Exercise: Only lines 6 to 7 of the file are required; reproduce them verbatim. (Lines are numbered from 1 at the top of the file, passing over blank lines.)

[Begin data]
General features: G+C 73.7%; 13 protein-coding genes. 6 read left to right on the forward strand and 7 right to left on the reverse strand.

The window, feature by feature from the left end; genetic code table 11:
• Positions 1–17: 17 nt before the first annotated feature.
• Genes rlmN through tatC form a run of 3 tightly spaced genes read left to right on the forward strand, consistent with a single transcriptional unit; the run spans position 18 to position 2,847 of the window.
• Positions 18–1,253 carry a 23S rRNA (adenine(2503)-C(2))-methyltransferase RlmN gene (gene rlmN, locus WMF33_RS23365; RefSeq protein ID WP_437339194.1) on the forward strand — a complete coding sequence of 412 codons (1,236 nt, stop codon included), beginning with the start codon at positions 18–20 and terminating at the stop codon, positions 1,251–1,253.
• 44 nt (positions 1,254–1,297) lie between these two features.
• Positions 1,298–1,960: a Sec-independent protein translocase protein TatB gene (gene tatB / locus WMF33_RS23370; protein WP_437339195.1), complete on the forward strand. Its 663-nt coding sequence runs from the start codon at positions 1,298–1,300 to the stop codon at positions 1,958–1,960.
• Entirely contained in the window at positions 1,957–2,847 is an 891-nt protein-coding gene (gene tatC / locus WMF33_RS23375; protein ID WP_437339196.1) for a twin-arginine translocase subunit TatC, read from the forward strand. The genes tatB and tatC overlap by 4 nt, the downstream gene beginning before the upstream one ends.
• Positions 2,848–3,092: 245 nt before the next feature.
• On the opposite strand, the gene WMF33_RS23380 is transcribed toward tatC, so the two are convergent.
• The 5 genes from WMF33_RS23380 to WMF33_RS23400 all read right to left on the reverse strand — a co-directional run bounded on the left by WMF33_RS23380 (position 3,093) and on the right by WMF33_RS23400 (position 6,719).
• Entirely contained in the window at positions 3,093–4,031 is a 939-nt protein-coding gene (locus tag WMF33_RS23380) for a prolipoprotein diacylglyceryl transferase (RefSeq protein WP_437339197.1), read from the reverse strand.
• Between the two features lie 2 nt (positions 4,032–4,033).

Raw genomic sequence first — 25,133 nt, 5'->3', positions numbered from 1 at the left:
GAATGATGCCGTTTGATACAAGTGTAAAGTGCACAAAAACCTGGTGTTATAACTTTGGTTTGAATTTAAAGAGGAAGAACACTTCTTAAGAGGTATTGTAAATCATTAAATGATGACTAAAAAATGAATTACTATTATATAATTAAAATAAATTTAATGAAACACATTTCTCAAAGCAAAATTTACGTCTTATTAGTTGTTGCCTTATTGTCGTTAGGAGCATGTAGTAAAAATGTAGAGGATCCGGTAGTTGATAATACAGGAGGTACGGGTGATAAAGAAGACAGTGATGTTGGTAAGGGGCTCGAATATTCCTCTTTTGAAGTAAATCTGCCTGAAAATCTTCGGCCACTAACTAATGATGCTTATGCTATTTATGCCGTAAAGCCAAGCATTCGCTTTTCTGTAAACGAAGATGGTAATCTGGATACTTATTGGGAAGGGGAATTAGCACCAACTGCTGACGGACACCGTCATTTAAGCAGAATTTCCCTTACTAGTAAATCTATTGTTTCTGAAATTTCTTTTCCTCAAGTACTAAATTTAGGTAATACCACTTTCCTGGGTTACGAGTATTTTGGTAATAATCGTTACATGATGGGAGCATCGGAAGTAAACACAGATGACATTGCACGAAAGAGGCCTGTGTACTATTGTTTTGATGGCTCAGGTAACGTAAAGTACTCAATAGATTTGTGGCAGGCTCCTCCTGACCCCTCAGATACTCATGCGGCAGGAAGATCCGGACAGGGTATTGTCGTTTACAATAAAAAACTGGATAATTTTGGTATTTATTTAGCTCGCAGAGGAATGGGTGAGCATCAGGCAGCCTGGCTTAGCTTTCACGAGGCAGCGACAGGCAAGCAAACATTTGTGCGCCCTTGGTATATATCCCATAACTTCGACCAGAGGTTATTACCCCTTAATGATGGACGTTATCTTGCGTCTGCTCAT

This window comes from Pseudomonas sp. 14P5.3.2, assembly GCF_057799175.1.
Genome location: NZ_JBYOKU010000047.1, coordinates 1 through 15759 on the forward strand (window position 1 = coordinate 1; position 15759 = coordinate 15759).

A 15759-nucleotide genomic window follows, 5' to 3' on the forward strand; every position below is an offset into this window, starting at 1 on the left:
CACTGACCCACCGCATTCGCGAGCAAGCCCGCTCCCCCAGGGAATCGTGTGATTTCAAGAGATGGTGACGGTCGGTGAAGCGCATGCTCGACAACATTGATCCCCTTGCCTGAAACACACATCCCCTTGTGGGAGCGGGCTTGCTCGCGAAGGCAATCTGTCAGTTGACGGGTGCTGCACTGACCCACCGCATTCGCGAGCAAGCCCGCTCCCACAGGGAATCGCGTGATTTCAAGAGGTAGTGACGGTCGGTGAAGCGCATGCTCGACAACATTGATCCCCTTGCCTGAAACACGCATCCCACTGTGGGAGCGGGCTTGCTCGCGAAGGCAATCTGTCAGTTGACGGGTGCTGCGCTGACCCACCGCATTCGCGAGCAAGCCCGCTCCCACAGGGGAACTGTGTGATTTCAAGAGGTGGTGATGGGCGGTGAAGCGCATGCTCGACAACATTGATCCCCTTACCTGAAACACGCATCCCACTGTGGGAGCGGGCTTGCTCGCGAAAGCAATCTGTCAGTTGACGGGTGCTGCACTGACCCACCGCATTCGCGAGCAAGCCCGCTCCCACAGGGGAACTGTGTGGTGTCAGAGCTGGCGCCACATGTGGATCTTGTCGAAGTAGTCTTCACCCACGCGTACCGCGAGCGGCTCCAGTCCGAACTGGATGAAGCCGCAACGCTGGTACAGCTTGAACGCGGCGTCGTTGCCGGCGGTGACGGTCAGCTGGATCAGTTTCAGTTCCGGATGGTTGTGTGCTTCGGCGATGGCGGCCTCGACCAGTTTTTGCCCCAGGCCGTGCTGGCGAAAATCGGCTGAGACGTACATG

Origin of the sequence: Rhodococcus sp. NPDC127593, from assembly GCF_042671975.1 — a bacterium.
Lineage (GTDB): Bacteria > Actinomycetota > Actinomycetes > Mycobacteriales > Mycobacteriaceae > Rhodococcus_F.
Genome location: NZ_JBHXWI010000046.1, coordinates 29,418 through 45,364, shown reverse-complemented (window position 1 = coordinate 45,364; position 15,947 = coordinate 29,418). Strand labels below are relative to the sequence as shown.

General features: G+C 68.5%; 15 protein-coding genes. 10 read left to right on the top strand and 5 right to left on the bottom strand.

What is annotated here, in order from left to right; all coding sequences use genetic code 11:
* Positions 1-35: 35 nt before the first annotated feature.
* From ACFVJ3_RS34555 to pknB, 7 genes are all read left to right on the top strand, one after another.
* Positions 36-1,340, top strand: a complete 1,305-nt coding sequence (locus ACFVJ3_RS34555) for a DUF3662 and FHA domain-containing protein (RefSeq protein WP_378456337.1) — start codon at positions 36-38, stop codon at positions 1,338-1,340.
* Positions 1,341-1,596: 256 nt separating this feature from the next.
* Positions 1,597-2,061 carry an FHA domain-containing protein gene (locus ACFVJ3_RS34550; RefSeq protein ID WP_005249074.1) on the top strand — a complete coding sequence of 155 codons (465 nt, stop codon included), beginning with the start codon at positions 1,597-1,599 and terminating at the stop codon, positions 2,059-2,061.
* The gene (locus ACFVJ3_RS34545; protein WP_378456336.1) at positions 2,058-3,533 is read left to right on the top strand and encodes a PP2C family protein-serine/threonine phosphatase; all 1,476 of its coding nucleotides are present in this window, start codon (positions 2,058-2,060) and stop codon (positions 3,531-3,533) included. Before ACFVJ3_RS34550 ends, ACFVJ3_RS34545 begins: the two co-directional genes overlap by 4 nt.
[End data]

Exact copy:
• 44 nt (positions 1,254–1,297) lie between these two features.
• Positions 1,298–1,960: a Sec-independent protein translocase protein TatB gene (gene tatB / locus WMF33_RS23370; protein WP_437339195.1), complete on the forward strand. Its 663-nt coding sequence runs from the start codon at positions 1,298–1,300 to the stop codon at positions 1,958–1,960.